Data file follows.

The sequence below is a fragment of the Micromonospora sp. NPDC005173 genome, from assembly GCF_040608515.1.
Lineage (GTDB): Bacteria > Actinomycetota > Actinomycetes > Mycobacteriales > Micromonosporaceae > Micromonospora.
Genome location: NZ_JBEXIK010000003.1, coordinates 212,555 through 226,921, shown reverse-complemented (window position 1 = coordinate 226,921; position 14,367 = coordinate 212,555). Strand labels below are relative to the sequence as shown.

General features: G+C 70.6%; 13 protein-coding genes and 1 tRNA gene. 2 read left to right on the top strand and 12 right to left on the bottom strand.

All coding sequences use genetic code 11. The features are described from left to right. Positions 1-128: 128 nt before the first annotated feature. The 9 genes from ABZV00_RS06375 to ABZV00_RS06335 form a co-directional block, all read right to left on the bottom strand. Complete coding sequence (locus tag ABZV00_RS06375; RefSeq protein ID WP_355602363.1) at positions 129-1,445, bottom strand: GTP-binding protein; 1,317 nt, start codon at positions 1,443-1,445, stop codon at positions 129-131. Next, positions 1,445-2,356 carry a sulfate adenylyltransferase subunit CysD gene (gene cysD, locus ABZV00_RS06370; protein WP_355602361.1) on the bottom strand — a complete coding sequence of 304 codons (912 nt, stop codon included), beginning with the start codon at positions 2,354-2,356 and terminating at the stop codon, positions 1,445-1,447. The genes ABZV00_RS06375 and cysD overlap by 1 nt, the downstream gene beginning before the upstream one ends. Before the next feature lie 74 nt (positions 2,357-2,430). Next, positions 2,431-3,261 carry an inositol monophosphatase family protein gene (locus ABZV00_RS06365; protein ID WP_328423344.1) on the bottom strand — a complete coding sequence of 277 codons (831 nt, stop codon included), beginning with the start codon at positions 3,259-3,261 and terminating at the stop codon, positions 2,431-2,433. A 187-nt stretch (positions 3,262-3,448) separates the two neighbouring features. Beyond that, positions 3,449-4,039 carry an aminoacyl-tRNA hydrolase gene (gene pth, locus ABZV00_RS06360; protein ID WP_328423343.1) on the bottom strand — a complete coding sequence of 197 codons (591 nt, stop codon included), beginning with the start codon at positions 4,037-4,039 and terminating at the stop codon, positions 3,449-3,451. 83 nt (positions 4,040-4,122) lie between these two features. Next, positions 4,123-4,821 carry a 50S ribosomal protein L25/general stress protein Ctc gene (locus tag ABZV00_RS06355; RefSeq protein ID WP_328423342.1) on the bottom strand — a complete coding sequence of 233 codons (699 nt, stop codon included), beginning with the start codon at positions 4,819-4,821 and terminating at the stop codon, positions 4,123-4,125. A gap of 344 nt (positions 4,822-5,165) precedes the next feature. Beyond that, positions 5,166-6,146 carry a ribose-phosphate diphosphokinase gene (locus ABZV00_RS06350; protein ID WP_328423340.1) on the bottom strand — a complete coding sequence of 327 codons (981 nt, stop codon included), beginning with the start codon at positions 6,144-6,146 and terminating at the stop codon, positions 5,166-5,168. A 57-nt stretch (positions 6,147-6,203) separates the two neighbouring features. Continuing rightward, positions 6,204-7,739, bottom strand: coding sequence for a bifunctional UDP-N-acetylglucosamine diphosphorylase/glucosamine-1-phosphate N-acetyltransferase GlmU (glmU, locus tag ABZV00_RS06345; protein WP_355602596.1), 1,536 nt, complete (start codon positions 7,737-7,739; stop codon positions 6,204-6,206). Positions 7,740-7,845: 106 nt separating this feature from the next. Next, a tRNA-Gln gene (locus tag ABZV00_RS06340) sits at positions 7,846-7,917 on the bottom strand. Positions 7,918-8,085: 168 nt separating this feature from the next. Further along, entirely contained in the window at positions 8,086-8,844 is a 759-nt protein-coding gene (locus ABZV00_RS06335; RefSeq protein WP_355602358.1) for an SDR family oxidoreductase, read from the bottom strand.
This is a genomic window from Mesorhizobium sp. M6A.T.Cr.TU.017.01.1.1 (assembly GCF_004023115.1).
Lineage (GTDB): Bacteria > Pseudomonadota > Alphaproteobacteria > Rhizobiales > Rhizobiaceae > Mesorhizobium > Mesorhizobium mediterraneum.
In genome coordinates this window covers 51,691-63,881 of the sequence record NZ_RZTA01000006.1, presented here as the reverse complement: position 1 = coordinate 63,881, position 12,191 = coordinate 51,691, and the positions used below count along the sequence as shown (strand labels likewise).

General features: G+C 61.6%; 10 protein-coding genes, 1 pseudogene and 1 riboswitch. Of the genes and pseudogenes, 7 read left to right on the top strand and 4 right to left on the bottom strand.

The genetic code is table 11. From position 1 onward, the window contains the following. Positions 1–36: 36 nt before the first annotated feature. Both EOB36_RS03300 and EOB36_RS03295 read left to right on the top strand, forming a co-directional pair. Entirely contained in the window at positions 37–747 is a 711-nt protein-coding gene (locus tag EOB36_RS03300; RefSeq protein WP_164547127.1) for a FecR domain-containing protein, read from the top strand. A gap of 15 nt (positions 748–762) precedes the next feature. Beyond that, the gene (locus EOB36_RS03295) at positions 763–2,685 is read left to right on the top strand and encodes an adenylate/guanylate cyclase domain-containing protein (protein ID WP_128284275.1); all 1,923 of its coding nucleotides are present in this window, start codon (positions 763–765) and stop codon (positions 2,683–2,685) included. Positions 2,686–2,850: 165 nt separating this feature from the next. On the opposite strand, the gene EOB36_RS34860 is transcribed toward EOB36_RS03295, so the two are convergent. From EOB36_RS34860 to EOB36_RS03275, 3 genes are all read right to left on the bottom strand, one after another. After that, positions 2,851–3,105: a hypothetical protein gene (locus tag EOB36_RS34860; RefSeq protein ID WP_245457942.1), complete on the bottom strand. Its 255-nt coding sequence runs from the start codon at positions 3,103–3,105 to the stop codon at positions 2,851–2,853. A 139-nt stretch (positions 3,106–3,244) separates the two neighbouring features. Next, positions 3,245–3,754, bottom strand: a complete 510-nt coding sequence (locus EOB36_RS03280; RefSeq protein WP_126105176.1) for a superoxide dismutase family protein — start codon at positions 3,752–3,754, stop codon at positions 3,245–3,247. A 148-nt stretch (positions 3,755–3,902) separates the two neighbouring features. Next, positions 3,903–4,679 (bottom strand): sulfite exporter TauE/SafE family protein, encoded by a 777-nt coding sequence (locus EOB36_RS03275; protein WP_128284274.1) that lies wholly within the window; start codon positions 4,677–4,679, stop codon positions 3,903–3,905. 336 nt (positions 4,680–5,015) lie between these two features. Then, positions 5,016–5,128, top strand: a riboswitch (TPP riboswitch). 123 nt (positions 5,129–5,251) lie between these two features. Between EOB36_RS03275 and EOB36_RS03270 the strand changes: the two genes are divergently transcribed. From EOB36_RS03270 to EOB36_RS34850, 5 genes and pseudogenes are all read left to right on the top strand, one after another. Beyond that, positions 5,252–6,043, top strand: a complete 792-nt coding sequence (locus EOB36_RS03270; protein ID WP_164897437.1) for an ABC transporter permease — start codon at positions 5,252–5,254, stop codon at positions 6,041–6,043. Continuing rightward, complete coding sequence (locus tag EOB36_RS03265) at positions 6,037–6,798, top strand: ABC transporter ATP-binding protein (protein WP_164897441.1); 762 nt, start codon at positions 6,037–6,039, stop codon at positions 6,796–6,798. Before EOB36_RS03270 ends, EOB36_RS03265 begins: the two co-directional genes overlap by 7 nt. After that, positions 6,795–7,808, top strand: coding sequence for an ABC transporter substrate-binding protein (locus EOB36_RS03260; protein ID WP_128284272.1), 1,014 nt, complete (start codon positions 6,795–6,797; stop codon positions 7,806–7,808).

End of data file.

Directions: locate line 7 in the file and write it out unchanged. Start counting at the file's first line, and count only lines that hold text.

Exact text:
Lineage (GTDB): Bacteria > Pseudomonadota > Alphaproteobacteria > Rhizobiales > Rhizobiaceae > Mesorhizobium > Mesorhizobium mediterraneum.